Usually, when everyone tells me how good something is, I end up leaving a bit disappointed. Having built it up in your head to be spectacular, it can never quite live up to expectations.
So having been told by at least ten different people that the Harry Potter (sorry, Warner Bros) studio tour is amazing, I was a little apprehensive. Although this didn’t stop me feeling like an excited child when we pulled into the car park.
I shouldn’t have worried. Our whole experience was incredible, and possibly even exceeded my – very high – expectations.
After the initial introduction, this is a self-guided tour. You wonder between the actual sets* to theme-specific exhibits, such as a costume rail, displays of props and (inevitably one of my favourite parts), a section on the animal actors who featured in the films. Televisions also accompany some of the sets, playing short interviews with crew members.
*It’s worth highlightinh that you view the sets from behind a rope, you can’t quite gp through them, understandably!
But what really blew me away was the amount of detail there was everywhere, how much attention was paid to every last thing. Whether it was dressing every inch of a set or how they created some of the more complex sets and props, everyone went to so much effort even for something that would appear for only seconds or just in the background. It made me want to watch all the films again, to take them all in with this additional knowledge in mind – knowing it’s far more than special effects (not that any less effort was went to with the special effects – these too are hugely impressive).
John has only seen a couple of the films (despite having read all the books), but even he was intrigued and absorbed. Being an engineer, the mechanics behind many of the props and sets particularly grabbed him. (I promise I didn’t force him there! In fact, he actually went voluntarily, having bought the tickets for as a birthday present – I’ll be hanging on to him!)
Personal highlights were walking across the bridge, Diagon Alley and the model of Hogwarts at the end. I won’t say much more, partly because I don’t want to spoil it for anyone who hasn’t been and partly because words wouldn’t do it justice, but they were all pretty incredible.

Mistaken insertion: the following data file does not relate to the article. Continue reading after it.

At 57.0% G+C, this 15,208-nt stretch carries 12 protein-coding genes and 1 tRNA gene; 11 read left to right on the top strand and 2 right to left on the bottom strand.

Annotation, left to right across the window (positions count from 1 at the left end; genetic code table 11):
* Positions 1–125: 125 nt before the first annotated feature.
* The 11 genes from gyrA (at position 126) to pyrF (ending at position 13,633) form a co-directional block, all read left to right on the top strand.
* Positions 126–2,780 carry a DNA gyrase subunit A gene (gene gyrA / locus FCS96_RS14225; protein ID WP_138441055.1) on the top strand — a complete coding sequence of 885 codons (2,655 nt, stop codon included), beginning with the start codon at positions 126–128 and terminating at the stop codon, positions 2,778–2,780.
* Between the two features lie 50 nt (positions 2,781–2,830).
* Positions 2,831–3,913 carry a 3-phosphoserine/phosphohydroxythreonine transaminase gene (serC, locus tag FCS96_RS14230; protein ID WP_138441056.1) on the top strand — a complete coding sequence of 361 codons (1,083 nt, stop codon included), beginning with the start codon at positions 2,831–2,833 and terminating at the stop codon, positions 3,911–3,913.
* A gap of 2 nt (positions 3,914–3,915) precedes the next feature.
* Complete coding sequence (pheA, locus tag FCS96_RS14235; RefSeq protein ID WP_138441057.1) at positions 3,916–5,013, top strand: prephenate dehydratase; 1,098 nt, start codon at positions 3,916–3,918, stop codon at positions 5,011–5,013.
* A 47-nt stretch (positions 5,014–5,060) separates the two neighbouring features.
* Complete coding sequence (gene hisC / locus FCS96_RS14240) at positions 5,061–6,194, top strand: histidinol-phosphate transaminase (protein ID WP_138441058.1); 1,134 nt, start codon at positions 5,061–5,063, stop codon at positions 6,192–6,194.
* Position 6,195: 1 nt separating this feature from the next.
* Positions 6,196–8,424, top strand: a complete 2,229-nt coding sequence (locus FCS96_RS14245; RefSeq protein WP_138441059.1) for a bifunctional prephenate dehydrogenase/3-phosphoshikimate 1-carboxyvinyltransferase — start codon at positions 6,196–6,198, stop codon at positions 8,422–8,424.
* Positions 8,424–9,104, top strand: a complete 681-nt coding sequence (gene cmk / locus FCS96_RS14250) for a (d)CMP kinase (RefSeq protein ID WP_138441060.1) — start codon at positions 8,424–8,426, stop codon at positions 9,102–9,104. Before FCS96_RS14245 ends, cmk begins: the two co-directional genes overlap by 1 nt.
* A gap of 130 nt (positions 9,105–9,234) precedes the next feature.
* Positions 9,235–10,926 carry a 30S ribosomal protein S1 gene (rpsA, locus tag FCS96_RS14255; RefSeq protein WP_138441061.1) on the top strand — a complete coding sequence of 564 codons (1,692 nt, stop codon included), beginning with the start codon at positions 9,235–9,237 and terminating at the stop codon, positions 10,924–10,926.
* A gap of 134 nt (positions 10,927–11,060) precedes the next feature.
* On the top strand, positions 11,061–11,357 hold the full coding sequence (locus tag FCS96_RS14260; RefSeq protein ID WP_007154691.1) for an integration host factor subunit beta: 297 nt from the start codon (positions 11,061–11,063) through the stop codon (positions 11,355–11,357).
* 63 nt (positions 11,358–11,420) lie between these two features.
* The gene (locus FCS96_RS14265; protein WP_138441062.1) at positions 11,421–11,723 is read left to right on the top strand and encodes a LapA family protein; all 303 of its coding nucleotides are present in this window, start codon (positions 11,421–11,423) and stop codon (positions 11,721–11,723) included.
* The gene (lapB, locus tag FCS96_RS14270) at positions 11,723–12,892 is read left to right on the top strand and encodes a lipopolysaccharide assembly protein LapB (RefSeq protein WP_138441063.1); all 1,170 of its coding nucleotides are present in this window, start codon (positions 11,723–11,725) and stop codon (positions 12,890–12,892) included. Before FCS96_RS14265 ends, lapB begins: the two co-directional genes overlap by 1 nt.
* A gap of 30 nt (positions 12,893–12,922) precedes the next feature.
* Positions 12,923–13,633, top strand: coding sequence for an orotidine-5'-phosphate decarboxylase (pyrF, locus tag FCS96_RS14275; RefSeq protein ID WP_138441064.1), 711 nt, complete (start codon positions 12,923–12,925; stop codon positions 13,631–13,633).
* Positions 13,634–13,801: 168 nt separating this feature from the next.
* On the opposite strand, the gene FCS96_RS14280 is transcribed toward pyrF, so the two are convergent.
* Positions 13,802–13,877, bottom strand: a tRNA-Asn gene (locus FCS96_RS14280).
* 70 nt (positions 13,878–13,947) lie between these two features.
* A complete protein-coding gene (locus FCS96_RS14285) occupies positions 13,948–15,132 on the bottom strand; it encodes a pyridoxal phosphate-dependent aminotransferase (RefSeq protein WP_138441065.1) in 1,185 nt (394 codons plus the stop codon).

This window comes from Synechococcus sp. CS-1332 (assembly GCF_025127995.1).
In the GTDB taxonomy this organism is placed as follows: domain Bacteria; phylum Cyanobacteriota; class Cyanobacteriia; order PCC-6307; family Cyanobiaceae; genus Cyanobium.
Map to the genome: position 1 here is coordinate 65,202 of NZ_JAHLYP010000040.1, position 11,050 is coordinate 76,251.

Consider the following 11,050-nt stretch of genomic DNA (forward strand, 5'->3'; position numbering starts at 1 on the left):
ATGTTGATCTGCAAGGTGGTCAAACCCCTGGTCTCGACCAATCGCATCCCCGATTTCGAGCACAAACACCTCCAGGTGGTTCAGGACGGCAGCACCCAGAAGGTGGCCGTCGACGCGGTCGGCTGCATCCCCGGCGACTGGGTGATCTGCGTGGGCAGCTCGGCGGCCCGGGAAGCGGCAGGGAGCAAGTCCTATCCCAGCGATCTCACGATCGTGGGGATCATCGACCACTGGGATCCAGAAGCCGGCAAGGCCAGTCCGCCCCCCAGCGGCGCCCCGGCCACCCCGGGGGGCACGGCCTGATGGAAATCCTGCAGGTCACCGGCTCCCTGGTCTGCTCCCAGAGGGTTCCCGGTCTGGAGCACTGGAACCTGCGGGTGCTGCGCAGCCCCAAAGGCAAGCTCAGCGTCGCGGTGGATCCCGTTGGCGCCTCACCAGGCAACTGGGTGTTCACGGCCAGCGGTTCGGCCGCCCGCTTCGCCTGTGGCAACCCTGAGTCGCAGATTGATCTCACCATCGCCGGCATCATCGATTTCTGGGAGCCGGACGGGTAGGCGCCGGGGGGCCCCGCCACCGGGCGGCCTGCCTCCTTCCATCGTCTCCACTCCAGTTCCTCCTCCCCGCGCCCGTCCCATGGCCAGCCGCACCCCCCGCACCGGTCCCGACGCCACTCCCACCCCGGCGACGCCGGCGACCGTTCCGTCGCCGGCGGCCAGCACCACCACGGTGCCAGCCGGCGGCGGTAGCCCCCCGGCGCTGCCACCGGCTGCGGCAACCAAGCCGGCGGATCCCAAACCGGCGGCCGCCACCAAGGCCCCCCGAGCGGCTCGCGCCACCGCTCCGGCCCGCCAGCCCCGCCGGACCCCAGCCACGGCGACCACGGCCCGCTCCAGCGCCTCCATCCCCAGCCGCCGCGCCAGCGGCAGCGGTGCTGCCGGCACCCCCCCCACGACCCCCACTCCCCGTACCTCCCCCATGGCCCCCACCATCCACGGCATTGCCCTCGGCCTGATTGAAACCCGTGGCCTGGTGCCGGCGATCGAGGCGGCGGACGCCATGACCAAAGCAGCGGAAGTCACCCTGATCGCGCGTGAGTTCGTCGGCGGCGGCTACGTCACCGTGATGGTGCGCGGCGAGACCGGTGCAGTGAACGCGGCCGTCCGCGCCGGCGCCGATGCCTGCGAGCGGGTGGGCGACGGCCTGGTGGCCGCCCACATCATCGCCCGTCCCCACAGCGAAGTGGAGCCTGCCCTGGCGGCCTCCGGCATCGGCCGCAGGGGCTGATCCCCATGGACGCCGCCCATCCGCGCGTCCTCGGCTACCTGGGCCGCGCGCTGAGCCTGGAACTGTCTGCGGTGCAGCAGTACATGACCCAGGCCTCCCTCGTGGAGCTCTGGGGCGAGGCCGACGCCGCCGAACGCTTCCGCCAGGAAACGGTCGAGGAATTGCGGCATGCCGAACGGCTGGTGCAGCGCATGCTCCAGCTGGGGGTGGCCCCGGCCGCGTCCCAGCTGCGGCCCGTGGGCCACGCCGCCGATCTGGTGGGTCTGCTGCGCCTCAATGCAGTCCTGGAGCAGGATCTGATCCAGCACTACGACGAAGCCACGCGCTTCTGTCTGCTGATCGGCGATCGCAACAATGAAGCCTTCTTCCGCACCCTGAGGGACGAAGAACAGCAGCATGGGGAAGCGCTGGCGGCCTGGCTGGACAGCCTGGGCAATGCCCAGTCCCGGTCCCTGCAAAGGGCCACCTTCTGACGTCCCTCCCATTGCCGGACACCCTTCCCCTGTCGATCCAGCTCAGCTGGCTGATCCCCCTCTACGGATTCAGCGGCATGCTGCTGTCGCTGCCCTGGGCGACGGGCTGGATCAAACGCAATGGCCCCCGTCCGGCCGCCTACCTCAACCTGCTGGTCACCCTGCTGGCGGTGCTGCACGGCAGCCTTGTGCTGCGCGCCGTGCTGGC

Any downsides? Well, there’s a reason you’ll spot quite a few almost-untouched Butterbeers lying around in the picnic area (though I’d have regretted not tasting it more. I am the sucker the marketing/sales people at Warner Bros must love. On the plus side, we did bring in our own sandwiches (well, Boots meal deal. We’re not that organised), avoiding the large queues and, from what I hear from others, not-cheap prices. So I think that makes it 1-all.)
Talking of prices, if you’re bringing kids (or are a big kid yourself) then prepare to march them through the extensive gift shop very quickly, or for quite a large credit card bill. Seriously – one chocolate frog (albeit huge) will set you back £8. Mugs start from about £10. You don’t even want to know the cost of one of the knitted House Colour jumpers… I was very tempted by the prints designed to advertised Weasley’s sweet products but somehow managed to restrain myself and only came away with a mug.
Also, John was kind enough to get me the ‘Complete’ ticket that, for £10 extra, comes with the souvenir programme and digital tour (these would cost £15 if you bought them and the entry ticket separately). In themselves, these weren’t a downside. Even though the programme doesn’t offer much additional content, it makes for a nice souvenir and contains some great photos – perfect if you realise after seeing all the sets that your camera was on a dodgy setting and none of your own photos have come out.
On the other hand, there is a lot of additional content on the digital guide, from additional interviews with crew members to galleries of images. This in itself isn’t a bad thing, but it was so extensive that John, who opted not to have one, would have read everything about each section and be nearly ready to move before I had got even half way through the extra clips. Admittedly you probably could spend more time looking at the detail than he did, though. But regardless, if you’re going to get a digital guide, it’s worth either finding a way to share it around your party or persuading everyone to get one (they cost £5 if purchased separately from entry). While John was very good and patient (presumably part of the birthday present deal!), I did feel a little guilty about how long I was taking at some points.
Overall though, this was a fantastic, pretty-much-perfect attraction that will appeal to adult and child Harry Potter fans alike. It really is as good as everyone says it is.
Warner Bros Studio Tour
Adult Standard Ticket: £30
Child Standard Ticket: £22.50 (Free for under 4s)
Family (Either 2 adults/2 children, or 1 adult/3 children): £89
‘Complete’ Studio Tour Package (including souvenir programme and digital guide): £39.95 (adult)/ £32.45 (children)
When you book, you’ll be asked to choose a date and time. I’d recommend leaving at least 3-3.5 hours to get round, so pick a time that will allow you not to rush!
The nearest station is Watford Junction, and shuttle buses run from there
Driving is relatively easy and there’s free parking on-site
What I Wore
Skirt & belt: Vintage; T-shirt: (very old!) Topshop; Jacket: Monki